War of the Rebellion: Serial 044 Page 0480 N. C., VA., W. VA., MD., PA., ETC.

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My loss this day was small-1 officer, and 6 men killed, 4 officers and 37 men wounded, and 15 men missing. The loss of the enemy cannot be know with exactness, but it was apparent from an inspection of the field that his loss exceeded ours by at least six to one. Having driven the enemy entirely out of the city, I rested my line on one of the upper southern streets, Hoke's brigade, on my left, extending beyond the eastern suburbs. In this position I remained until 12 o'clock that night. At that hour I received an order from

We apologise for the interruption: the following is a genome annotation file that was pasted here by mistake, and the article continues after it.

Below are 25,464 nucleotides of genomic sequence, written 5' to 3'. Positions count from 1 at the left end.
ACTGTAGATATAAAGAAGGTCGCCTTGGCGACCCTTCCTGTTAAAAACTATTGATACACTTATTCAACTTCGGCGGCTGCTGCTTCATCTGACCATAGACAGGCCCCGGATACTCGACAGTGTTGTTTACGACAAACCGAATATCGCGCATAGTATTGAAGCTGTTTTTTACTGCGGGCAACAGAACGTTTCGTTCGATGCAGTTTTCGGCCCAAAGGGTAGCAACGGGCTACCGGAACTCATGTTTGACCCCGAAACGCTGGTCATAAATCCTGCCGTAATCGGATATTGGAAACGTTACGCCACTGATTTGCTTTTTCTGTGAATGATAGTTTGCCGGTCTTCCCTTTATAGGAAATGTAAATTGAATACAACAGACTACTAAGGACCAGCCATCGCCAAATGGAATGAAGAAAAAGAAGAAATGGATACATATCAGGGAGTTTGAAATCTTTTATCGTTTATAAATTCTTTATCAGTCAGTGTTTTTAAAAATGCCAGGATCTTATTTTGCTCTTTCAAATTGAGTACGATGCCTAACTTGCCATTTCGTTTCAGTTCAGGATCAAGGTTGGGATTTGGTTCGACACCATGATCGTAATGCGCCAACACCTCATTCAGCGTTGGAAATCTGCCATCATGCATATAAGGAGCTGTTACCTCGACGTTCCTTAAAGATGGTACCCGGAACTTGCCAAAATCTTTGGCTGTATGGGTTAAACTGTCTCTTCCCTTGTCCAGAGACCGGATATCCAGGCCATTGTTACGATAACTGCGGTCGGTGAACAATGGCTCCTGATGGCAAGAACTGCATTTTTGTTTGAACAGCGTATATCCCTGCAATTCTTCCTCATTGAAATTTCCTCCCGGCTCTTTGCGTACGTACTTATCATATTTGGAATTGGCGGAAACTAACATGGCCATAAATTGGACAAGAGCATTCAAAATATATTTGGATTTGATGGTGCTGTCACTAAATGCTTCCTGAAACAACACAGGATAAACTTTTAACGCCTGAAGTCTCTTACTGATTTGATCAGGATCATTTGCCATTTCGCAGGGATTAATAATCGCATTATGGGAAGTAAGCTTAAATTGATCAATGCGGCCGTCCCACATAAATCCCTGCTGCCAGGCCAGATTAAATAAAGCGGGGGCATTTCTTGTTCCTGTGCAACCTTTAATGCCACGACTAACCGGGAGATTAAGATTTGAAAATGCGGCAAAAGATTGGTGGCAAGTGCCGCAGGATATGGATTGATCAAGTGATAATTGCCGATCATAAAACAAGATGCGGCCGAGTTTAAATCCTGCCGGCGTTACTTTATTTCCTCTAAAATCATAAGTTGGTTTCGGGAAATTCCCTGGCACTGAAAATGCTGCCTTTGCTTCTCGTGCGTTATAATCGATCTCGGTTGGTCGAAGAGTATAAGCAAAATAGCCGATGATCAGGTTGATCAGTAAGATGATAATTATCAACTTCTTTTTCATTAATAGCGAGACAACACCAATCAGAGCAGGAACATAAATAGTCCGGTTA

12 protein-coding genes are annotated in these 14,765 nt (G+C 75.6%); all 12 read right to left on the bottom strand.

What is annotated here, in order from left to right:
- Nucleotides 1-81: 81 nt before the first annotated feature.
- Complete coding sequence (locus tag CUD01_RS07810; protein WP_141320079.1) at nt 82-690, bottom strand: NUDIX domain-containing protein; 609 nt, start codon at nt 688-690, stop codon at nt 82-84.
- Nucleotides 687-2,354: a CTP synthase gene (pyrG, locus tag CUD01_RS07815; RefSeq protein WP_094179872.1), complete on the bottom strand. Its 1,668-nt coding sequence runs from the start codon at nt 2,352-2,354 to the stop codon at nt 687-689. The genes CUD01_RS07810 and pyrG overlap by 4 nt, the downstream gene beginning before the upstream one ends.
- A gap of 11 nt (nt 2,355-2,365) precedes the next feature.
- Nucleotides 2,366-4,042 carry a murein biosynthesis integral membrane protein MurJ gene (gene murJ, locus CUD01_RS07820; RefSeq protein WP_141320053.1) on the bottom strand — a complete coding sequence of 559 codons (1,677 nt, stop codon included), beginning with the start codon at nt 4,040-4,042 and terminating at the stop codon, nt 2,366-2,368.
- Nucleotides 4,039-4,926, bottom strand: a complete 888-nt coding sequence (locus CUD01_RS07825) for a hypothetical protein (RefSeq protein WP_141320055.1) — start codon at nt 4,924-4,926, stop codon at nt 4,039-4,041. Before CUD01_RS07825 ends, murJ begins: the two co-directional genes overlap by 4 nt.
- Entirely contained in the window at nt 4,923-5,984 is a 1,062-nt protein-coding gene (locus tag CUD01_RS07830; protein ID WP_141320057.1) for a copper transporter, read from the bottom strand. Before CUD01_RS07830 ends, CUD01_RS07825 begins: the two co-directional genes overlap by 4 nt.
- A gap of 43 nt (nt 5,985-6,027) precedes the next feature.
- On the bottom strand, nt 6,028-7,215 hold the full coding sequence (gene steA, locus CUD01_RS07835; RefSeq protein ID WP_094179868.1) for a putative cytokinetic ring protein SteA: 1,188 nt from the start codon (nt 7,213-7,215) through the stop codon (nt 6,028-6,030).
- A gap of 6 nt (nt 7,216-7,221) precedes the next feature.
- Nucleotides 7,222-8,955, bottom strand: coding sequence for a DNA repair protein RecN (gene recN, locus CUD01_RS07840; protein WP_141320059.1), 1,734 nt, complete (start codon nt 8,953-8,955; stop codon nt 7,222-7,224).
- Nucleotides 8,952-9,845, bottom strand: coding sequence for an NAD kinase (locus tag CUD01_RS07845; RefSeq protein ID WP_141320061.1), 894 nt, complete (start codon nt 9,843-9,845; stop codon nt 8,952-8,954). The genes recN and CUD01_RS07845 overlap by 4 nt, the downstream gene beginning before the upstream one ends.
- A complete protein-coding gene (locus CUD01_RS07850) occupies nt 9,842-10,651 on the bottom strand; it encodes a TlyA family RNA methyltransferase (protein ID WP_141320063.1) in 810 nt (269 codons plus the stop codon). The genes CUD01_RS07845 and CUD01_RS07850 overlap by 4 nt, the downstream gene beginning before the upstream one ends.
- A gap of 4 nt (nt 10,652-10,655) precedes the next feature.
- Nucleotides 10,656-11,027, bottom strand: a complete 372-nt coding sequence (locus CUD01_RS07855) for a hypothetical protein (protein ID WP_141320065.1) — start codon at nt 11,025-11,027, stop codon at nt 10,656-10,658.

Major -General Early to make a reconnaissance of the ground between my situation and that of the enemy, who after abandoning, the city, had intreched himself on Cemetery Hill, a commanding height, one of a series or chain of hills belting Gettysburg on the south. After a careful examination of the locality indicated, about 2 o'clock in the morning (July 2) I moved my troops into an open field between the city and the base of a hill intervening between us and Cemetery Hill, throwing out skirmishers to the front. In this field we remained the entire day of July 2, prominently exposed to the fire of the enemy's skirmishers and sharpshooters. During the afternoon of this day, I was directed by Major-General Early to hold my brigade in readiness at a given signal to charge the enemy in the works on the summit of the hill before me, with the information that a general advance of our entire line would be made at the same time. A little before 8 p. m. I was ordered to advance with my own and Hoke's brigade on my left, which had been placed for the time under my command. I immediately moved forward, and had gone but a short distance when my whole line became exposed to a most terrific fire from the enemy's batteries from the entire range of hills in front and to the right and left; still, both brigades advanced steadily up and over the first hill, and into a bottom at the foot of Cemetery Hill. Here we came upon a considerable body of the enemy, and a brisk musketry fire ensued; at the same time his artillery, of which we were now within canister range, opened upon us, but owing to the darkness of the evening, now verging into night, and the deep obscurity afforded by the smoke of the firing, our exact locality could not be discovered by the enemy's gunners, and we thus escaped what in the full light of day could have been nothing else than horrible slaughter. Taking advantage of this, we continued to move forward until we reached the second line, behind a stone wall at the foot of a fortified hill. We passed such of the enemy who had not fled, and who were still clinging for shelter to the wall, to the rear, as prisoners. Still advancing, we came upon an abatis of fallen timber and the third line, disposed in rifle-pits. This line we broke, and, as before, found many of the enemy who had not fled hiding in the pits for protection. These I ordered to the rear as prisoners, and continued my progress to the crest of the hill. Arriving at the summit, by a simultaneous rush from my whole line, I captured several pieces of artillery, for stand of colors, and a number of prisoners. At that time every piece of artillery which had been firing upon us was silenced. A quiet of several were heard and perfectly discerned through the increasing darkness, advancing in the direction of my position. Approaching within 100 yards, a line was discovered before us, from the whole length of which a simultaneous fire was delivered. I reserved my